Tuesday, May 15, 2007

Quiz Reading

I teach a lot of first year writing classes, and in that role, I tend to respond to a lot of student writing. Often, my responses ask the student to give more detail, give an example, explain something further, define a term, and so forth. In short, I ask students to expand on their ideas and give more information.

At some point, if I'm lucky, students begin to internalize these responses. I call this process getting in touch with their inner English professor. It's a joke, sort of, but we all have editing voices in our heads when we write (well, or something), and if I can help them think about their internal editor and incorporate the better aspects of English professorhood (without the pedantry some of us have, or the alcoholism, depression, pettiness, all that), then they'll give more detail, better support, examples, and all that other good stuff we look for in academic writing in the first draft. (Yeah, imagine me doing a Yoda impression, except about the inner English professor. /nod You have the idea.)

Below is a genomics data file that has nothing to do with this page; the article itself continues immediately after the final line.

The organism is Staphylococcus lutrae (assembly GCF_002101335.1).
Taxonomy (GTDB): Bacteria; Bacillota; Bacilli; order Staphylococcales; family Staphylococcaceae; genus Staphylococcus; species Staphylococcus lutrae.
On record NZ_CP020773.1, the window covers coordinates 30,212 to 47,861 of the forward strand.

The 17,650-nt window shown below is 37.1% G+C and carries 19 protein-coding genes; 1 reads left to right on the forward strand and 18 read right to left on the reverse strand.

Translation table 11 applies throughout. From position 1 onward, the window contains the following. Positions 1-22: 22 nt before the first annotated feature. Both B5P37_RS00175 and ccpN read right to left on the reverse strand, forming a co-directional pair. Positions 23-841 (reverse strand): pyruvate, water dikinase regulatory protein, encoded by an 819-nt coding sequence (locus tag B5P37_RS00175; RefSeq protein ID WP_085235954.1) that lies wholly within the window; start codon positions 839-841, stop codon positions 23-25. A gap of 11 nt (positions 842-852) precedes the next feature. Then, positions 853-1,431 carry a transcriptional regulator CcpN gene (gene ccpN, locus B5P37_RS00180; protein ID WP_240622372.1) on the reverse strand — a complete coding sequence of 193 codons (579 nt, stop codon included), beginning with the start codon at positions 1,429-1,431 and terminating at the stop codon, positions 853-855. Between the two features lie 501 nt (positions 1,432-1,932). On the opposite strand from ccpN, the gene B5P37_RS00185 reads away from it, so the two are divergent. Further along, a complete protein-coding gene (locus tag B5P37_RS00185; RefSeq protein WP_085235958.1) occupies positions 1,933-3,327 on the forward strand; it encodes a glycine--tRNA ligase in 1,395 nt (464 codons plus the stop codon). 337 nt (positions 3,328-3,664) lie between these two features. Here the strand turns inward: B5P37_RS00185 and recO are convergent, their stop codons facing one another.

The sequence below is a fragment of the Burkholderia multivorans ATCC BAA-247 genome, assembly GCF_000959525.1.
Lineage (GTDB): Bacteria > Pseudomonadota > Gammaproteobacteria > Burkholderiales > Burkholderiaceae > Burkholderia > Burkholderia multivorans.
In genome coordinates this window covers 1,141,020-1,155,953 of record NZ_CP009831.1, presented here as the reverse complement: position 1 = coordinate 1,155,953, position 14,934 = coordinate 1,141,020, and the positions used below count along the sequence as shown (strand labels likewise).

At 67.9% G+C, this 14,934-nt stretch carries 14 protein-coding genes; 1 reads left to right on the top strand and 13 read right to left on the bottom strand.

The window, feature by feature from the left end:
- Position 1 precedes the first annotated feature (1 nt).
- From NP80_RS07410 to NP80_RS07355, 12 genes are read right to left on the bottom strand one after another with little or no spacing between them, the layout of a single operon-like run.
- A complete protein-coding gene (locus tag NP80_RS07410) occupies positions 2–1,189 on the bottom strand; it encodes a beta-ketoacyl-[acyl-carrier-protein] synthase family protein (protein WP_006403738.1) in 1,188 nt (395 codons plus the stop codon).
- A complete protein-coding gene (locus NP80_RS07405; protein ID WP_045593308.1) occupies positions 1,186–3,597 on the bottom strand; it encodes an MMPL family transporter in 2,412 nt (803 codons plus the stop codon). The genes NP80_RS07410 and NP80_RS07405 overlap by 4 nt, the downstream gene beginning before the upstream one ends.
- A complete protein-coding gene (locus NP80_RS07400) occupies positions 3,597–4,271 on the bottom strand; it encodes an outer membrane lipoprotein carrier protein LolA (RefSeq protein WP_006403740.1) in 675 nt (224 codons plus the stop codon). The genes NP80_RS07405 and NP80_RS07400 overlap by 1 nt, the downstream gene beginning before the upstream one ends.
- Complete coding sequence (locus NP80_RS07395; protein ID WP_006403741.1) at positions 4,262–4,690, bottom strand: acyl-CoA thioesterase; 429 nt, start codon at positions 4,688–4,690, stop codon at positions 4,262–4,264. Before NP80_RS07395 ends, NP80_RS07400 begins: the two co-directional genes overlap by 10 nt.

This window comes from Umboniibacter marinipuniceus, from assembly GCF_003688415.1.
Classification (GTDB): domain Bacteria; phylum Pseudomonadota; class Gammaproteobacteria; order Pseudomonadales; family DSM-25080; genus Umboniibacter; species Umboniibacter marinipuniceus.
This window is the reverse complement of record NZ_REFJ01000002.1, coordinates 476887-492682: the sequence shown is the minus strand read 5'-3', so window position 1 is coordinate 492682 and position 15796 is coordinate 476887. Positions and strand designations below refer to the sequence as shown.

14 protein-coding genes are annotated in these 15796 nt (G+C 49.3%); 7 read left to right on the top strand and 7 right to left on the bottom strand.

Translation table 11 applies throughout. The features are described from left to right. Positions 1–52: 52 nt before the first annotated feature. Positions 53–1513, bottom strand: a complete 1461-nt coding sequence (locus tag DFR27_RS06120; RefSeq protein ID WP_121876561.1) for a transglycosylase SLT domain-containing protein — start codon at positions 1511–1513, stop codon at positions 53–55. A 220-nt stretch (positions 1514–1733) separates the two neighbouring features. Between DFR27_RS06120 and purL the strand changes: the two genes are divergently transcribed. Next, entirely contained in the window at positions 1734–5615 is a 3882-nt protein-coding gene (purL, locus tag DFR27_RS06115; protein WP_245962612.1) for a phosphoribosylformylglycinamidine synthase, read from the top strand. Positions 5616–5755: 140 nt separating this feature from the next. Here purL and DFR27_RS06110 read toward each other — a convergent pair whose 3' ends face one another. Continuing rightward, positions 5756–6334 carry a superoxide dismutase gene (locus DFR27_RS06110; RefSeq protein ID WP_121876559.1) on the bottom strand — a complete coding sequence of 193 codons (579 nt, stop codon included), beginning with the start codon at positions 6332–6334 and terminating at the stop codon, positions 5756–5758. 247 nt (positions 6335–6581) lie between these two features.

I read the final quizzes for my entry English major class. The quiz question asked them to identify one or two of the university goals, and write a paragraph or so about what they did in terms of our class to build the skill(s), and what they did in another aspect of their life to build the skill(s). It's a sort of easy self-reflexive idea for a quiz, to get them to think about what they've learned and start putting things together.

With one or two exceptions, the students just went to town, not in a flattering "Bardiac's class was the best ever" sort of way, but in a "hey, I developed this skill in this class, especially by doing this ... and reading that ...." And so forth. They all gave examples and developed a point from the examples. I feel like waving the quizzes around when they go to take the final and talking about what they did.

Their inner English professors are strong, these young ones!

1 comment:

  1. Self-reflexivity is the bomb...especially at the end of the term when one despairs that students have taken anything away from the class. I did a similar exercise before our Decameron picnic and asked the students to talk about what they learned in the class. It's a great way to get the students reflecting on what they received from the class rather than bitching about what they didn't.

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